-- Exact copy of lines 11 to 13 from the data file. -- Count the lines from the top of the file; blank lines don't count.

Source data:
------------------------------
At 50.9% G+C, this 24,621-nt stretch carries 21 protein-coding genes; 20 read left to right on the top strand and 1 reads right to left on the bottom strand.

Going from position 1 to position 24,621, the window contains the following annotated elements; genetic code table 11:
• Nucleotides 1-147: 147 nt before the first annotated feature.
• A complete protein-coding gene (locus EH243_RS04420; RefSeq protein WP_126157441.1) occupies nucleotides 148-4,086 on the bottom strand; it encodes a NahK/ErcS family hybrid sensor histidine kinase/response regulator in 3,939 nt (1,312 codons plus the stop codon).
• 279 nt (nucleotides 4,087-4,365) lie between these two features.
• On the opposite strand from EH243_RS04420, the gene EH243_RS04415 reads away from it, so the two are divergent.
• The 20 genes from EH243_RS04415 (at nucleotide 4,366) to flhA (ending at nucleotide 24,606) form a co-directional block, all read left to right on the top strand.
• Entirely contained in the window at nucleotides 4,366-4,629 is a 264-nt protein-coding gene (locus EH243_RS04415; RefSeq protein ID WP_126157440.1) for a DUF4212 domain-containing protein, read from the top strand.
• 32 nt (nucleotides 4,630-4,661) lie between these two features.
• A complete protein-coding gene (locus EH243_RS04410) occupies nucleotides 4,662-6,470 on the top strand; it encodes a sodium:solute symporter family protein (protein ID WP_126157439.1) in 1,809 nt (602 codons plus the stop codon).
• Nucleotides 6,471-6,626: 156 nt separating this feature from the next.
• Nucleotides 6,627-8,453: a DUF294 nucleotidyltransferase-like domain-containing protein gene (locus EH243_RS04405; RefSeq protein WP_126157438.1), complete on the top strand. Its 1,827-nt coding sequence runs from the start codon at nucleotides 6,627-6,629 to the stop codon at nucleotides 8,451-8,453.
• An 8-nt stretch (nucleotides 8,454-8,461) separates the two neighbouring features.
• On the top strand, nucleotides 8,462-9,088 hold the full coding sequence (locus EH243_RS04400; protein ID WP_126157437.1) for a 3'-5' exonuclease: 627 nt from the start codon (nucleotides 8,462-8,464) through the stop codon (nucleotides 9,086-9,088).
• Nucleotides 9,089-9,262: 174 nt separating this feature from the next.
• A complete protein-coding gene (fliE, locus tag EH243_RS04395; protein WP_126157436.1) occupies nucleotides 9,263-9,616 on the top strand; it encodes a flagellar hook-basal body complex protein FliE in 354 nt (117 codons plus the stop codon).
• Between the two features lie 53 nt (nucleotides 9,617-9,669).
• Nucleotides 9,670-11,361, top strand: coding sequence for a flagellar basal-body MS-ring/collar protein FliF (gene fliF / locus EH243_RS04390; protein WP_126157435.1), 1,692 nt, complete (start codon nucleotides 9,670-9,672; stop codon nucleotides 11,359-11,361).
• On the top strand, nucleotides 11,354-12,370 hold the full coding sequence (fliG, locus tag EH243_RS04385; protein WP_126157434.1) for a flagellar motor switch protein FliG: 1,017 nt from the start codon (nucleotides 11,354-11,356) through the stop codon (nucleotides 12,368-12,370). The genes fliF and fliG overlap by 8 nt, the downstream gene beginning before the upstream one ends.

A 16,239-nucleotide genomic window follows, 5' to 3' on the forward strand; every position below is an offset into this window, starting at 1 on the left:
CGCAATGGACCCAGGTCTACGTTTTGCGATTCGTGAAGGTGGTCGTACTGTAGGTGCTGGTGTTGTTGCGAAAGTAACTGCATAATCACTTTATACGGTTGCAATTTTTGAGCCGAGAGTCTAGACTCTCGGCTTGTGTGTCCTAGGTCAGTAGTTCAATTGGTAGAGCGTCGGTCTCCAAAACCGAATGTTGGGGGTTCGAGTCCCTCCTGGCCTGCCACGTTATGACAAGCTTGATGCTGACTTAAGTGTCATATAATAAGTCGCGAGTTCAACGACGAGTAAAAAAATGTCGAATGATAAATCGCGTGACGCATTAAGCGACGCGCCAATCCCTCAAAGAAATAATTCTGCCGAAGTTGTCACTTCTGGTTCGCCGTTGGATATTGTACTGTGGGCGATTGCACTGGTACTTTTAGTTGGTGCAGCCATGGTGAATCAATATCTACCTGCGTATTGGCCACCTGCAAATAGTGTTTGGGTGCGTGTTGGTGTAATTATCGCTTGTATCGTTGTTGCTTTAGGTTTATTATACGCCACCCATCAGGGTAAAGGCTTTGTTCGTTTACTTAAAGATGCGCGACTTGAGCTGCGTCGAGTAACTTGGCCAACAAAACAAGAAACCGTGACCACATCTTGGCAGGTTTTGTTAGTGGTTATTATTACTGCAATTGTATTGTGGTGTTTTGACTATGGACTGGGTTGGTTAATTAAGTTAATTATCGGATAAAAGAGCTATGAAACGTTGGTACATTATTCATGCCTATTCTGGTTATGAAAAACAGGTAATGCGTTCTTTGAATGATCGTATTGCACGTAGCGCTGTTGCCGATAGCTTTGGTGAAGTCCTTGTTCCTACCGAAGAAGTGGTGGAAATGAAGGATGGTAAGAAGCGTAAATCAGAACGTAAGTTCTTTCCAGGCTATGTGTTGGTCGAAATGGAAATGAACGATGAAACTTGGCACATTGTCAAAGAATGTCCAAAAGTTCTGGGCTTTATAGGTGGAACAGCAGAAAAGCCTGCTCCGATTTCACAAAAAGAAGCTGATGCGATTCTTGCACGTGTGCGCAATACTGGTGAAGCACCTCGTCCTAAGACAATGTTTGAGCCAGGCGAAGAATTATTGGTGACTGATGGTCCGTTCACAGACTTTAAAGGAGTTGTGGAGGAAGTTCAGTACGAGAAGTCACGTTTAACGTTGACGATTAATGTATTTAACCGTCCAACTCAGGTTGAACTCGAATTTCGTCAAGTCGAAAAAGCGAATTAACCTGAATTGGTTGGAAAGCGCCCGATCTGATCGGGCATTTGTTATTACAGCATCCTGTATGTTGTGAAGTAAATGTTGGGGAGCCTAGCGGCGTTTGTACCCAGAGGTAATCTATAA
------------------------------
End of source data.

• Nucleotides 6,471-6,626: 156 nt separating this feature from the next.
• Nucleotides 6,627-8,453: a DUF294 nucleotidyltransferase-like domain-containing protein gene (locus EH243_RS04405; RefSeq protein WP_126157438.1), complete on the top strand. Its 1,827-nt coding sequence runs from the start codon at nucleotides 6,627-6,629 to the stop codon at nucleotides 8,451-8,453.
• An 8-nt stretch (nucleotides 8,454-8,461) separates the two neighbouring features.